Psalm 19:1 says that the heavens declare God’s glory. What better way to demonstrate this than through images and time-lapse videos of astronomical objects? I began to do astrophotography only a few years ago since I joined the staff at Answers in Genesis nearly a decade ago. Last December, I published The Heavens: A Different View, in which I shared some of my astrophotos, as well as the work of two amateur astronomers who are creationists.
Shortly before the book came out, I blogged twice about astrophotography. In the first blog, I showed some of my astrophotos that were not in the then upcoming book. In the second blog, I shared some time-lapse videos that I had created from hundreds of photographs that I had taken over a few hours on several nights. It’s a shame you can’t put time-lapse videos in books.
I continue experimenting with astrophotography, especially with time-lapse videos. Here I will share some time-lapse videos I made on my Grand Canyon raft trip this June. Answer in Genesis works in conjunction with Canyon Ministries to provide these raft trips. My favorite subject for astrophotography on these raft trips is the Milky Way. I don’t use a telescope. Instead, I mount my camera on a tripod and use a wide-angle lens. Last year, I purchased a Nikon D5600 camera. This camera is programmable, so I can go to sleep while the camera works taking images. Previously, I had to manually operate a camera, which kept me awake until late hours. This newer camera definitely was a good investment.
My favorite subject for astrophotography on these raft trips is the Milky Way.
I particularly enjoy capturing the Milky Way as it slides through the downriver gap in the canyon. This is best done early in the trip when the Colorado River makes its way southward through Marble Canyon, the upper part of Grand Canyon. I made this first video from 797 photographs I took the night of June 20–21, when we spent the night at North Canyon Campsite. The time spans 6 ½ hours. Midway through the video, the sky brightens as the third quarter moon rises. A bit later, direct light of the moon creeps down the canyon wall. The video ends in dawn.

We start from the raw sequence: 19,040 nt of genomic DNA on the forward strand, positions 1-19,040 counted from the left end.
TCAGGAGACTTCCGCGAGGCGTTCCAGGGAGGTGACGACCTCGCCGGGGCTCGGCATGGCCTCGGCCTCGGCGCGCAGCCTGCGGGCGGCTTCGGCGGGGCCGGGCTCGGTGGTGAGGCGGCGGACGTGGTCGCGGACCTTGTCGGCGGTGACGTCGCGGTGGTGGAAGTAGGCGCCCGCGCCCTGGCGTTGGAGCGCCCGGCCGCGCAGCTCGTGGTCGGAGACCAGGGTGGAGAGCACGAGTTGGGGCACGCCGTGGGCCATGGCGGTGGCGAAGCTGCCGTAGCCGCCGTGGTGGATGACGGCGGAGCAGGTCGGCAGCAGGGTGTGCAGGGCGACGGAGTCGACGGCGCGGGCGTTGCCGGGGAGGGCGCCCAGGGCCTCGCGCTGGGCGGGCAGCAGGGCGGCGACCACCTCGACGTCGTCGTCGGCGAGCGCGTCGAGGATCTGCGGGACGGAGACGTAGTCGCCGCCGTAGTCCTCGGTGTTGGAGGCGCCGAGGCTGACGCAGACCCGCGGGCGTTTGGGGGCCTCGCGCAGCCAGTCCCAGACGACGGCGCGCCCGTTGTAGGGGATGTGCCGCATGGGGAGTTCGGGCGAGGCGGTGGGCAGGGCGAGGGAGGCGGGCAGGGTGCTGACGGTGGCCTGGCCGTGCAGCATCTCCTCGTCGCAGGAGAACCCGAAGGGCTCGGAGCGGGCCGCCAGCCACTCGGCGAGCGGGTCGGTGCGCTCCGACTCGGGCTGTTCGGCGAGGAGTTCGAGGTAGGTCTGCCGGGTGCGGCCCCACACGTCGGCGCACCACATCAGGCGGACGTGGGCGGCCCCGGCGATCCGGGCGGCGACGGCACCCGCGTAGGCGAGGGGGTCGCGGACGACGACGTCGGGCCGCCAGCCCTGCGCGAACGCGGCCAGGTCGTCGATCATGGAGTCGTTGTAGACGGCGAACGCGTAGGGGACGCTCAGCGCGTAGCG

The next night, we camped at Upper Saddle Campsite. I made the second video from 673 photographs spanning 5 ½ hours. This video has some clouds. Late in the video, the clouds are illuminated by the thick waning crescent moon that had risen.
The following evening, we camped at Upper Tanner Campsite. This is the best campsite inside Grand Canyon to do astronomy. The inner gorge is at its widest there, providing a large view of the sky. When John Wesley Powell entered this part of the canyon during on his 1869 expedition, the expanse he saw inspired him to name this Grand Canyon. I made this third video from 622 photographs I took spanning five hours, ending shortly before dawn. If you look carefully, you may see a faint reddish dot on the rim near the center. That is the Desert View Watchtower, located just inside the east entrance to Grand Canyon National Park.
I continue to hone my craft. As I do, in future blogs I’ll share some of my work in showing God’s glory. Stay tuned.